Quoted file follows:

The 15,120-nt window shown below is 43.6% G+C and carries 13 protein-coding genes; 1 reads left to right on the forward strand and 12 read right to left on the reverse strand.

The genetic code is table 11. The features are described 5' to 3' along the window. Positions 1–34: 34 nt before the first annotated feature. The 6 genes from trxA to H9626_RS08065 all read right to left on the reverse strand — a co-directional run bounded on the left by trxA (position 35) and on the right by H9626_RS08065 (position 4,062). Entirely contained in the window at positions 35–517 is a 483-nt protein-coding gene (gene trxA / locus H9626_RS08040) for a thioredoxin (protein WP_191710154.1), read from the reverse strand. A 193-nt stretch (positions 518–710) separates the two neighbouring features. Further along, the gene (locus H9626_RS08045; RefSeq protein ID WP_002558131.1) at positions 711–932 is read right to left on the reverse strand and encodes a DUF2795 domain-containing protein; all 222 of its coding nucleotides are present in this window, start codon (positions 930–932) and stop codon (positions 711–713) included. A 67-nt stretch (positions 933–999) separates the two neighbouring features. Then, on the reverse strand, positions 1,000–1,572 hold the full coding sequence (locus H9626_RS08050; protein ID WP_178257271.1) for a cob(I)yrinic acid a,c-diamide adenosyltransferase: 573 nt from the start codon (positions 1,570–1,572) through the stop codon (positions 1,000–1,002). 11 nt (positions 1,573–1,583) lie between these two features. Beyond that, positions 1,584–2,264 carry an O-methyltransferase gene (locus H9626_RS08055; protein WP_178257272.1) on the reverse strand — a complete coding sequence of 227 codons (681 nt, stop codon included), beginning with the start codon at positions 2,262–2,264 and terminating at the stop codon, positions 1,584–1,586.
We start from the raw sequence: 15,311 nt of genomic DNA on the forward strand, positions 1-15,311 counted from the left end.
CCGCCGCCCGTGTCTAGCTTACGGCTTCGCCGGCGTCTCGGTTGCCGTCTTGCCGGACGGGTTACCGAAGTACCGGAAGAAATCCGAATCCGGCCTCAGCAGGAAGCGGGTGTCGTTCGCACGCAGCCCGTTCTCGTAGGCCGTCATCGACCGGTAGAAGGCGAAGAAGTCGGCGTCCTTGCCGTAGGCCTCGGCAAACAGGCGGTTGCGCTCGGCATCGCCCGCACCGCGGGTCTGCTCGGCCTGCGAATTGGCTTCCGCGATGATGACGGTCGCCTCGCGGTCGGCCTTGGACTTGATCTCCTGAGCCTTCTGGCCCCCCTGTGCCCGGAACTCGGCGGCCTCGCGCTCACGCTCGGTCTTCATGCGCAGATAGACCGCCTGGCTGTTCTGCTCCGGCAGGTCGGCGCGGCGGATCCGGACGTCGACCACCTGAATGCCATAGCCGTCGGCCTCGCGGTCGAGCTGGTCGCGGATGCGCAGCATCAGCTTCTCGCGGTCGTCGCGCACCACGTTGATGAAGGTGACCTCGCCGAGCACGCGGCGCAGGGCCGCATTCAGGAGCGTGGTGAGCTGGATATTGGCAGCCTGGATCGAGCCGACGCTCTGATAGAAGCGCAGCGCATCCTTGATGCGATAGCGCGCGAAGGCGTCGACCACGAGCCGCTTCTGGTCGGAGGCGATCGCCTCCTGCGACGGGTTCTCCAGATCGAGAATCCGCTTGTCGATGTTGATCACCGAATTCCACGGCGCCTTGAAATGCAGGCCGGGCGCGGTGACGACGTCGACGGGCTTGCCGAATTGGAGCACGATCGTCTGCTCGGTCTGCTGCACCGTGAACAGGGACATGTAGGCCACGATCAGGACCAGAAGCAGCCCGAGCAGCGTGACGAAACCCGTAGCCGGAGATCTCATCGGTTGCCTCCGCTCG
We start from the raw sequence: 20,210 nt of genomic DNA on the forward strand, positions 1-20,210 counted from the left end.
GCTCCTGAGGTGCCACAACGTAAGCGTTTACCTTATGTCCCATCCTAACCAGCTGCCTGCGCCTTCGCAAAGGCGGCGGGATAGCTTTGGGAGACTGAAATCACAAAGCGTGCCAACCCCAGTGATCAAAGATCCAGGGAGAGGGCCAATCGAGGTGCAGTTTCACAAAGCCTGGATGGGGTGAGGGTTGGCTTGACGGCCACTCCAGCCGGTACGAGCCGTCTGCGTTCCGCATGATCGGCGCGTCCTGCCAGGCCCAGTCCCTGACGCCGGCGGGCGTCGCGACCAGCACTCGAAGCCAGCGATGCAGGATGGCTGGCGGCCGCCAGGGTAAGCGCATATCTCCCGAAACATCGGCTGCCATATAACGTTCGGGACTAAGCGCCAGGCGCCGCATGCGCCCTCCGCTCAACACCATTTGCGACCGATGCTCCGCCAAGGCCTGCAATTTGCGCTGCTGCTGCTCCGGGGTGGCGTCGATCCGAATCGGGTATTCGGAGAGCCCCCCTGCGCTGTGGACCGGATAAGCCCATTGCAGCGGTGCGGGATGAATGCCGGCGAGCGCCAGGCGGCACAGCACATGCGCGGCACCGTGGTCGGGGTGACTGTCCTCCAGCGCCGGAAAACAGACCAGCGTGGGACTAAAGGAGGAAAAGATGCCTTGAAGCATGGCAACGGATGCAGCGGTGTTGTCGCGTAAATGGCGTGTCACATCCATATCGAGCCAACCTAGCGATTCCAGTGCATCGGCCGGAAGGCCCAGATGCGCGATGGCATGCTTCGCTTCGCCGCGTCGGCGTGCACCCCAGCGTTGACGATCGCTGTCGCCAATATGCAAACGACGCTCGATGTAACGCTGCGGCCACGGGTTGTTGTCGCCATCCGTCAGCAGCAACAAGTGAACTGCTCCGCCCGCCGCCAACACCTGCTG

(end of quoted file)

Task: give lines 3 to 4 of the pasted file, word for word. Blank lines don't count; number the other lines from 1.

We start from the raw sequence: 15,311 nt of genomic DNA on the forward strand, positions 1-15,311 counted from the left end.
CCGCCGCCCGTGTCTAGCTTACGGCTTCGCCGGCGTCTCGGTTGCCGTCTTGCCGGACGGGTTACCGAAGTACCGGAAGAAATCCGAATCCGGCCTCAGCAGGAAGCGGGTGTCGTTCGCACGCAGCCCGTTCTCGTAGGCCGTCATCGACCGGTAGAAGGCGAAGAAGTCGGCGTCCTTGCCGTAGGCCTCGGCAAACAGGCGGTTGCGCTCGGCATCGCCCGCACCGCGGGTCTGCTCGGCCTGCGAATTGGCTTCCGCGATGATGACGGTCGCCTCGCGGTCGGCCTTGGACTTGATCTCCTGAGCCTTCTGGCCCCCCTGTGCCCGGAACTCGGCGGCCTCGCGCTCACGCTCGGTCTTCATGCGCAGATAGACCGCCTGGCTGTTCTGCTCCGGCAGGTCGGCGCGGCGGATCCGGACGTCGACCACCTGAATGCCATAGCCGTCGGCCTCGCGGTCGAGCTGGTCGCGGATGCGCAGCATCAGCTTCTCGCGGTCGTCGCGCACCACGTTGATGAAGGTGACCTCGCCGAGCACGCGGCGCAGGGCCGCATTCAGGAGCGTGGTGAGCTGGATATTGGCAGCCTGGATCGAGCCGACGCTCTGATAGAAGCGCAGCGCATCCTTGATGCGATAGCGCGCGAAGGCGTCGACCACGAGCCGCTTCTGGTCGGAGGCGATCGCCTCCTGCGACGGGTTCTCCAGATCGAGAATCCGCTTGTCGATGTTGATCACCGAATTCCACGGCGCCTTGAAATGCAGGCCGGGCGCGGTGACGACGTCGACGGGCTTGCCGAATTGGAGCACGATCGTCTGCTCGGTCTGCTGCACCGTGAACAGGGACATGTAGGCCACGATCAGGACCAGAAGCAGCCCGAGCAGCGTGACGAAACCCGTAGCCGGAGATCTCATCGGTTGCCTCCGCTCG